‘Level playing field’ for B.C. liquor stores

BCGEU welcomes possible Sunday openings, more fridges in government stores to compete with private retailers

Attorney General Suzanne Anton says private stores have been calling for equal treatment from the province's wholesale liquor monopoly.

Attorney General Suzanne Anton says private stores have been calling for equal treatment from the province's wholesale liquor monopoly.

VICTORIA – B.C. government liquor stores are losing their wholesale price advantage next spring, but will also have the option of opening Sundays and evenings with chilled offerings to help them compete with private stores.

The change to a single wholesale price for every product takes effect April 1, the same date B.C. is permitting private or government liquor sales in separate facilities inside grocery stores.

Attorney General Suzanne Anton said the change is to create a “level playing field” for liquor retailing in B.C., after private store operators complained that the existing system gave government stores an unfair price advantage.

Currently the Liquor Distribution Branch, the government monopoly wholesaler, sells products to government stores at cost and sets a minimum price for all retailers. The wholesale price for private retail stores is 16 per cent less than that retail price, rural agency stores pay 12 per cent less, and stores that sell only B.C. wine get a 30 per cent discount.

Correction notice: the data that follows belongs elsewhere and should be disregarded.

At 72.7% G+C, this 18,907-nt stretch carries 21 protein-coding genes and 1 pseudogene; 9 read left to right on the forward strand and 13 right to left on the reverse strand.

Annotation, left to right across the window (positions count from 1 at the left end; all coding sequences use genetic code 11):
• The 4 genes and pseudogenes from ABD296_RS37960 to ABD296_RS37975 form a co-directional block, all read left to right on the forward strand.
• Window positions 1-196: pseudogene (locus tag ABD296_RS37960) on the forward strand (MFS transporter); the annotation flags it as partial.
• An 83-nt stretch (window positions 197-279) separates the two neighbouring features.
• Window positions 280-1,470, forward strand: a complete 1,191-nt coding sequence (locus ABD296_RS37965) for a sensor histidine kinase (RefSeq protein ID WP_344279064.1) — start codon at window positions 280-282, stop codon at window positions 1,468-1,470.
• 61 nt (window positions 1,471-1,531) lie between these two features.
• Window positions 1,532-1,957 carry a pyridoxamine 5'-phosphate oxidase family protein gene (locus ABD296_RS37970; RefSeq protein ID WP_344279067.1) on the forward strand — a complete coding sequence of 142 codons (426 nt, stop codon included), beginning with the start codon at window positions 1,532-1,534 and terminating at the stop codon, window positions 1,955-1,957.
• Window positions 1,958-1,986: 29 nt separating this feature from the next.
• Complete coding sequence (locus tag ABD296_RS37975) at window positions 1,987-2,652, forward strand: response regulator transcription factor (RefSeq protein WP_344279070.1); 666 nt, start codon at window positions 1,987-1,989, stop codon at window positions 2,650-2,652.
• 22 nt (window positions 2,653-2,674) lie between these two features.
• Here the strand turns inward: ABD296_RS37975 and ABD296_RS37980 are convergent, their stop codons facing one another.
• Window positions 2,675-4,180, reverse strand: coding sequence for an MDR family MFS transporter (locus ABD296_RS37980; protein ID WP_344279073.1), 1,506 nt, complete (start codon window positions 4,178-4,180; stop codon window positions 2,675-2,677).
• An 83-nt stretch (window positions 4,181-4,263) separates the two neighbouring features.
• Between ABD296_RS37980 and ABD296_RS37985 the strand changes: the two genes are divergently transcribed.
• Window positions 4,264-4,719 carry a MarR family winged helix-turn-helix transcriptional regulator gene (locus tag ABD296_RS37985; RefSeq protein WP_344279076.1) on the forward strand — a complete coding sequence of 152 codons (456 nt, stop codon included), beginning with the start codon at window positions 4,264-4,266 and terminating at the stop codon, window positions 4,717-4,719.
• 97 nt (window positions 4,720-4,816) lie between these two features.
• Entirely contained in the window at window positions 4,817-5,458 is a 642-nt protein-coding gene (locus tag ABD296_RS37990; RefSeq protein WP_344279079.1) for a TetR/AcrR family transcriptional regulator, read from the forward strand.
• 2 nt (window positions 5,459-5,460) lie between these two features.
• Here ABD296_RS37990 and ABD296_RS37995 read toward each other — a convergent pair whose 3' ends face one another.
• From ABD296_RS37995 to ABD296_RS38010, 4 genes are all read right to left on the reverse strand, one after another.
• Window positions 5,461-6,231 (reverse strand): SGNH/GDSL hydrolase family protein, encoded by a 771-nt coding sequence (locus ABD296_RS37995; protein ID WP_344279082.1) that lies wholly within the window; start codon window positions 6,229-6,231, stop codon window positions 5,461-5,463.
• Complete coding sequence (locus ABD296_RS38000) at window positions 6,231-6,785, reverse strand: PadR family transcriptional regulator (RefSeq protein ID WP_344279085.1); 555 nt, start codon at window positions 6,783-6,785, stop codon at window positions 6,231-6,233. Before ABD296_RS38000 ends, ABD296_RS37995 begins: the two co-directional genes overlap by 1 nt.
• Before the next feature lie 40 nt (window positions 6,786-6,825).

A new wholesale price structure for the thousands of products sold in liquor stores will be the same for all retailers, set to retain the $1 billion in revenues the province takes in annually from liquor sales. Anton said she doesn’t expect substantial changes in retail prices.

The B.C. Government Employees Union, representing government liquor store staff, welcomed the Sunday openings and increased hours to help their stores compete.

“The move to a single wholesale price will only be in the public interest if it protects and expands over time provincial revenue,” said BCGEU president Stephanie Smith.

Premier Christy Clark said the government’s liquor policy review showed “people really like their government liquor stores” because of the wide selection and well-trained staff. Clark agreed with Smith that government stores are well positioned to compete with private outlets, which are generally not unionized and pay lower wages.

The government is also changing its tax system for breweries to eliminate the steep increase that applies when small breweries reach a certain level of production. Anton said that is designed to encourage growth of craft breweries, which currently employ 2,500 people in B.C.

Liquor Distribution Branch officials are also working on a system of higher prices for high-alcohol beverages, a measure long recommended by Provincial Health Officer Perry Kendall to discourage overconsumption.

 

Get local stories you won't find anywhere else right to your inbox.
Sign up here

Just Posted

Cumberland Brewery is looking to expand its patio space temporarily for the summer. Photo by Mike Chouinard
Cumberland Brewery looks for temporary patio expansion

Move would allow business to spread customers outside in summer months

School District 71’s final budget for this school year showed more revenue from distance learning students but less from traditional classroom registration. Record file photo
Comox Valley Schools’ budget grant almost $5.5 million higher than planned

Increase came from a boost in distributed learning rather traditional registration